Archives for category: Randomness

With temperatures rising to bearable levels in Chiberia, I could finally engage in one of my favorite hobbies: Ice Skating. Having lived in Florida most of my life, learning to ice skate was no simple task; but I practiced enough during intermittent visits (School Field Trips) that I managed to get the basics down which means I can skate in a straight line without taking a dive. (I’m not embarrassed; some people who have lived up North their whole lives can’t even manage that much.) I have always enjoyed this once-a-year activity. So much so that my Dad bought me a pair of ice skates even though the nearest indoor rink was an hour’s drive from home.

It’s a different story, now. There’s an outdoor rink about ten minutes from my residence. Ten minutes on foot, I might add. Furthermore, I get free admission since I don’t have to rent the skates. I could finally learn to skate like a pro. Just one little problem… the weather. I don’t mind the cold that much, but a polar vortex… Forget about it! 15º F is about as low as I can handle without a parka, and I don’t like to skate looking like the Michelin Man.

2014-02-15 14.59.37Then the temperature rose to 20º F on Saturday. Hooray! I packed my skates, tugged on my nice stylish jacket, and charged out the door. Naturally, the rink shut down for cleaning just as I arrived. With nothing else to do, I retreated indoors, sat myself on a bench, and scrolled through some Facebook pages. There’s a popular site at my school where people post their crushes. In the anonymous realm of the internet, they confess their innermost feelings that they can not express to the object of their affection. Being the day after Valentine’s, the site was overrun. Some posts were obviously jokes, but others were rather sweet. I occupied the time trying to match the descriptions to classmates I know.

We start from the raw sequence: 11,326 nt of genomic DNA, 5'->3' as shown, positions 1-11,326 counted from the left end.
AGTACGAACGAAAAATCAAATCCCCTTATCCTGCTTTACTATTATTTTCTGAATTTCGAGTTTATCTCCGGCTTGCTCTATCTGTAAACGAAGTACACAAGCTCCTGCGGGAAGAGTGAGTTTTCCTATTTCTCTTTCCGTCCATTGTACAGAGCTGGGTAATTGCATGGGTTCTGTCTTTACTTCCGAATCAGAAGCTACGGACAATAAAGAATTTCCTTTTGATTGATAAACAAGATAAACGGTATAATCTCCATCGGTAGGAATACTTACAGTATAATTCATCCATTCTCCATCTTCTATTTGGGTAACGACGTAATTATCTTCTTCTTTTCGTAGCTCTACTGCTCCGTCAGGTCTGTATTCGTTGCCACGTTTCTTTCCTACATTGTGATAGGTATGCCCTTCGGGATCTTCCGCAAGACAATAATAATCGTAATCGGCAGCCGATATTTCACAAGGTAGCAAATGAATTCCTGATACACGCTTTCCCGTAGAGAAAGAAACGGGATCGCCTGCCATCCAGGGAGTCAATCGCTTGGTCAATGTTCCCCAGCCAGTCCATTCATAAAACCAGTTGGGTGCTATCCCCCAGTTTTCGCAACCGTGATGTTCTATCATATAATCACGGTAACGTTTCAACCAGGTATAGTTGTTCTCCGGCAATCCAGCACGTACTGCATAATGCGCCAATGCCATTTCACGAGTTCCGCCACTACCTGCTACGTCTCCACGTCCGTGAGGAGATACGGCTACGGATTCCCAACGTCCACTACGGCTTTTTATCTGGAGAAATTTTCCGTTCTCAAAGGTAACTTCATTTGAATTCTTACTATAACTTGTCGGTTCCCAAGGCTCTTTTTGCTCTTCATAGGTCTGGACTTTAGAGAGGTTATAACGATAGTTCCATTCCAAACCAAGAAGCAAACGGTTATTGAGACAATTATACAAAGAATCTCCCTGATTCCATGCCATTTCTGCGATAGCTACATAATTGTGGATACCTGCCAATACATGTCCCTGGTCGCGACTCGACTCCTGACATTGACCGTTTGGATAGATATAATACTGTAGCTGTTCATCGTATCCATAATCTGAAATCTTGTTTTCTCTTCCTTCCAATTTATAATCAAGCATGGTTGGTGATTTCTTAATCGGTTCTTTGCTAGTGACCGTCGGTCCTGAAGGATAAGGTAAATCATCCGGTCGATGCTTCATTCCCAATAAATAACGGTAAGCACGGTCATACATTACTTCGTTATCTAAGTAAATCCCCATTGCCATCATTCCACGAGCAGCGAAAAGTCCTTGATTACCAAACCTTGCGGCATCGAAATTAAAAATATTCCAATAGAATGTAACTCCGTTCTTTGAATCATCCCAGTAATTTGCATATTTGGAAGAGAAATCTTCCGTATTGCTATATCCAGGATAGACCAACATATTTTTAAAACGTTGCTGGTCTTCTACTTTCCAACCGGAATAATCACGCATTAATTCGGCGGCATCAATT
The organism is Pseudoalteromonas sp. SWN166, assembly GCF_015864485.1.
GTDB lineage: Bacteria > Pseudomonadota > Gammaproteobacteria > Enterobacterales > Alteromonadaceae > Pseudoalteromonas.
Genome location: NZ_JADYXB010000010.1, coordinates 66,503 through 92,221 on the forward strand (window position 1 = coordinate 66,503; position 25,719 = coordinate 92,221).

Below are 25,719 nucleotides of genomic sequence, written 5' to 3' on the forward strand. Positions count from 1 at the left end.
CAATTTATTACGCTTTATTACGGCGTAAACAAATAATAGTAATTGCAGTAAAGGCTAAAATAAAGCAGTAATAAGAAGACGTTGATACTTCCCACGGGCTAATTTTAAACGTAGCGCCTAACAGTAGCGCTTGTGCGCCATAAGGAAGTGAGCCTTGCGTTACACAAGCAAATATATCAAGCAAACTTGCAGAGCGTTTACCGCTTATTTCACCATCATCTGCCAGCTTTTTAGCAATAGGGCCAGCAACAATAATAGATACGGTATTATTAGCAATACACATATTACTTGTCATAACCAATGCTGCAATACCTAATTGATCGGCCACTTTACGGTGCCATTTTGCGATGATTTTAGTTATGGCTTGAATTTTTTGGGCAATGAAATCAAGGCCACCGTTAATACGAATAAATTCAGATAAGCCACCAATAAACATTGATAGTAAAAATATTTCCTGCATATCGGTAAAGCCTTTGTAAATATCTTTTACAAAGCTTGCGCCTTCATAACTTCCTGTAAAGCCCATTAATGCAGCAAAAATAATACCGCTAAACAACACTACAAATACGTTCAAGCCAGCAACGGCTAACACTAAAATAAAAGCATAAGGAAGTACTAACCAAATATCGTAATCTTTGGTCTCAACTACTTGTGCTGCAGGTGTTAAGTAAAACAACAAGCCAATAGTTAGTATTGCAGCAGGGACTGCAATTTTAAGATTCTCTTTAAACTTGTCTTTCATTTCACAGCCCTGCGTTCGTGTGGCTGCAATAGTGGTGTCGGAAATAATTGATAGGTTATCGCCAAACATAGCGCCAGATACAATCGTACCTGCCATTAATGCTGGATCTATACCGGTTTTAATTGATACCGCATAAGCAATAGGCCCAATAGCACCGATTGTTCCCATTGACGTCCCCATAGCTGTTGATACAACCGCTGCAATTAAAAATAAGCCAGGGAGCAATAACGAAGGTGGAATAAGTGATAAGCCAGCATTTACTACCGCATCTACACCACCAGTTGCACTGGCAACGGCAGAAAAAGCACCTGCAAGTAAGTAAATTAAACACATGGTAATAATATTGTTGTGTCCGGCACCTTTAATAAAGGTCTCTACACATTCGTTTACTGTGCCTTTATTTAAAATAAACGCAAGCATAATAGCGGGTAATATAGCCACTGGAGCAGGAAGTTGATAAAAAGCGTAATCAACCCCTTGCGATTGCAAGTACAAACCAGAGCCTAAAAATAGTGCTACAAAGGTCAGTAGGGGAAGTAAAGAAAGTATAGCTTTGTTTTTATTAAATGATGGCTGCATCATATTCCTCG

2014-02-15 15.25.15At 20 minutes past the hour, the gates were open again. Carefully, I tread onto the ice. Yikes! Was I wobbly! For a moment, I feared I had lost all my skill. But after a shaky spin around the rink I realized that the ice was just rougher than I was used to. Outdoor rinks, constantly exposed to the elements, tend to have that problem. The kiddies on the ice were having the time of their lives. I had to remain on guard because the little mites were tripping up all over the place, many on purpose.

At this time, a figure skater joined the surging ranks. As I watched her elegantly maneuver through the crowds, I entertained the thought that one day I too could display such skill. I turned my attention to a skill I had struggled with on my own: skating backwards. From experience turning my ankles in and out tended to start the backwards movement, but I would have to desperately clutch the wall after only a few motions. Then I tried shuffling backwards.

2014-02-15 15.32.12I imagine I must have looked rather funny, because the rink monitor slid right up to me. He was a young man with red hair and a bright red jacket. He demonstrated the beginner’s technique. Apparently, the key to skating backwards is to keep one foot steady and move the other in a c-shaped motion. We proceeded to engage in a long conversation about where I learned to skate, my hobbies, and such before he had to return to his duties. I was on my own again.

But not for long. I don’t think 5 minutes passed before the next guy noticed my efforts and offered some advice. Then the next guy showed up and even held my hands to keep balance as I practiced this new motion. You know, I’ve heard jokes that the best way to meet boys at the skating rink is to fall and act helpless. I have to say, I didn’t actually believe it. I now stand corrected. The men were only to eager to be of assistance. With their gracious help, I managed to scoot, awkwardly, on my own.

2014-02-15 15.10.16A wintry haze obscured the sun all day. Rather mournful, one could say. But I had fun, and I’m sure my smile shone a little brighter.


IMAG0927The joy of Halloween for my family is decorating. Over the years we have built up quite a collection of tombstones, coffins and props. Each year offers up a different feature that captures the attention of the guests. I’ll never forget the first year we set up the tombstones. They consisted of five slabs of plywood painted white with names. As one family came down the street, their children spotted our decorations.

An excited cry burst out from their little boy, “I want to go to that house over there!” He gestured to our display.

His parents were a little hesitant. “Why don’t we go down this street first and come around on the way back?”

The boy was not to be deterred. “No. No!” he cried and raced across the street. My parents and I were on the porch the whole time and laughed as the children ran up. I handed out the candy and waved him off.

IMAG0934(1)One year featured a flock of ravens; another a bloodbath with floating eyeballs. All the older children and teens would pause and poke the floating orbs, horrified fascination clear on their faces.